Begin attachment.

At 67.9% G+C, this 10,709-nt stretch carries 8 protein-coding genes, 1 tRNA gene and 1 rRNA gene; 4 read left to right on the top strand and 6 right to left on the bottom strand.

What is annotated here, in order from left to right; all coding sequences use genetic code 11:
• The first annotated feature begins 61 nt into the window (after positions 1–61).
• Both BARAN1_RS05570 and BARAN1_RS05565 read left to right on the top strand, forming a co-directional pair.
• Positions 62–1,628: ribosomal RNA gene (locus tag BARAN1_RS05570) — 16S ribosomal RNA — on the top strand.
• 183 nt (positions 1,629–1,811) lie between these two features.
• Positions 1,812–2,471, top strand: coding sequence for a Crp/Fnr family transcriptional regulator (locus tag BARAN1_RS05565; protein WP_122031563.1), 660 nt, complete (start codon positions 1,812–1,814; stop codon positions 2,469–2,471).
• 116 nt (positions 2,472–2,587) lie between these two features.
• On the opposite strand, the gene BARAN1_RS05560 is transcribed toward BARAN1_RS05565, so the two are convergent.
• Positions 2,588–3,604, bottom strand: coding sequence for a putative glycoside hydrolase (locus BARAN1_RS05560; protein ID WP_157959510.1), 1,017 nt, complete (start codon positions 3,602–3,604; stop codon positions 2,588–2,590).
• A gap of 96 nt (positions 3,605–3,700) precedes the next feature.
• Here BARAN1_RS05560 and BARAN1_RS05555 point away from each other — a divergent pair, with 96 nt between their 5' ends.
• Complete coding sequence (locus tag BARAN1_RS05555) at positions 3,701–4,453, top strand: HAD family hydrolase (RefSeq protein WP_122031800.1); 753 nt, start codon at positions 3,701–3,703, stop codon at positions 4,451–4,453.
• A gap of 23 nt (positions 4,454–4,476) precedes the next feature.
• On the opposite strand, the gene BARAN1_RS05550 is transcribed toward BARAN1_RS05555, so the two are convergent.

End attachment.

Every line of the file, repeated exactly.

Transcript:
At 67.9% G+C, this 10,709-nt stretch carries 8 protein-coding genes, 1 tRNA gene and 1 rRNA gene; 4 read left to right on the top strand and 6 right to left on the bottom strand.

What is annotated here, in order from left to right; all coding sequences use genetic code 11:
• The first annotated feature begins 61 nt into the window (after positions 1–61).
• Both BARAN1_RS05570 and BARAN1_RS05565 read left to right on the top strand, forming a co-directional pair.
• Positions 62–1,628: ribosomal RNA gene (locus tag BARAN1_RS05570) — 16S ribosomal RNA — on the top strand.
• 183 nt (positions 1,629–1,811) lie between these two features.
• Positions 1,812–2,471, top strand: coding sequence for a Crp/Fnr family transcriptional regulator (locus tag BARAN1_RS05565; protein WP_122031563.1), 660 nt, complete (start codon positions 1,812–1,814; stop codon positions 2,469–2,471).
• 116 nt (positions 2,472–2,587) lie between these two features.
• On the opposite strand, the gene BARAN1_RS05560 is transcribed toward BARAN1_RS05565, so the two are convergent.
• Positions 2,588–3,604, bottom strand: coding sequence for a putative glycoside hydrolase (locus BARAN1_RS05560; protein ID WP_157959510.1), 1,017 nt, complete (start codon positions 3,602–3,604; stop codon positions 2,588–2,590).
• A gap of 96 nt (positions 3,605–3,700) precedes the next feature.
• Here BARAN1_RS05560 and BARAN1_RS05555 point away from each other — a divergent pair, with 96 nt between their 5' ends.
• Complete coding sequence (locus tag BARAN1_RS05555) at positions 3,701–4,453, top strand: HAD family hydrolase (RefSeq protein WP_122031800.1); 753 nt, start codon at positions 3,701–3,703, stop codon at positions 4,451–4,453.
• A gap of 23 nt (positions 4,454–4,476) precedes the next feature.
• On the opposite strand, the gene BARAN1_RS05550 is transcribed toward BARAN1_RS05555, so the two are convergent.